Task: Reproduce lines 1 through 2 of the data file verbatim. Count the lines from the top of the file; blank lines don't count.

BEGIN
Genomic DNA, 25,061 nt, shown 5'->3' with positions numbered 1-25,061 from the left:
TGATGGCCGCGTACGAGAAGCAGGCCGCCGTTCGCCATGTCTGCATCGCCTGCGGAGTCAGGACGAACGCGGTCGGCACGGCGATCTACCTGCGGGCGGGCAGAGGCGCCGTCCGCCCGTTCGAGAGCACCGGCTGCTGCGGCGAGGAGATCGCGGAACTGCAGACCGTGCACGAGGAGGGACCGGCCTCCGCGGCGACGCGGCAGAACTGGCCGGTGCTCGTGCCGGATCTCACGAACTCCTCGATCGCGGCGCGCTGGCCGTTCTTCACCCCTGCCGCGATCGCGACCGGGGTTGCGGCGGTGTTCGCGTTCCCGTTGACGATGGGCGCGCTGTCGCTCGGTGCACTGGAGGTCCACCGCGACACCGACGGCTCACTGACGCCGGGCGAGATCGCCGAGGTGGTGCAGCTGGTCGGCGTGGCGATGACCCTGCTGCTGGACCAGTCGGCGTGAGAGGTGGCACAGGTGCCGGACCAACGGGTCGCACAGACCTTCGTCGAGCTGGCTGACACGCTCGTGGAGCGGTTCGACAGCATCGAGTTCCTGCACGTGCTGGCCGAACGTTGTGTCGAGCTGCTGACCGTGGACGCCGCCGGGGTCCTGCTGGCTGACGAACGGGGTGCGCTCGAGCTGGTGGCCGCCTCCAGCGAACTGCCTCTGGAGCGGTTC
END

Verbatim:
Genomic DNA, 25,061 nt, shown 5'->3' with positions numbered 1-25,061 from the left:
TGATGGCCGCGTACGAGAAGCAGGCCGCCGTTCGCCATGTCTGCATCGCCTGCGGAGTCAGGACGAACGCGGTCGGCACGGCGATCTACCTGCGGGCGGGCAGAGGCGCCGTCCGCCCGTTCGAGAGCACCGGCTGCTGCGGCGAGGAGATCGCGGAACTGCAGACCGTGCACGAGGAGGGACCGGCCTCCGCGGCGACGCGGCAGAACTGGCCGGTGCTCGTGCCGGATCTCACGAACTCCTCGATCGCGGCGCGCTGGCCGTTCTTCACCCCTGCCGCGATCGCGACCGGGGTTGCGGCGGTGTTCGCGTTCCCGTTGACGATGGGCGCGCTGTCGCTCGGTGCACTGGAGGTCCACCGCGACACCGACGGCTCACTGACGCCGGGCGAGATCGCCGAGGTGGTGCAGCTGGTCGGCGTGGCGATGACCCTGCTGCTGGACCAGTCGGCGTGAGAGGTGGCACAGGTGCCGGACCAACGGGTCGCACAGACCTTCGTCGAGCTGGCTGACACGCTCGTGGAGCGGTTCGACAGCATCGAGTTCCTGCACGTGCTGGCCGAACGTTGTGTCGAGCTGCTGACCGTGGACGCCGCCGGGGTCCTGCTGGCTGACGAACGGGGTGCGCTCGAGCTGGTGGCCGCCTCCAGCGAACTGCCTCTGGAGCGGTTC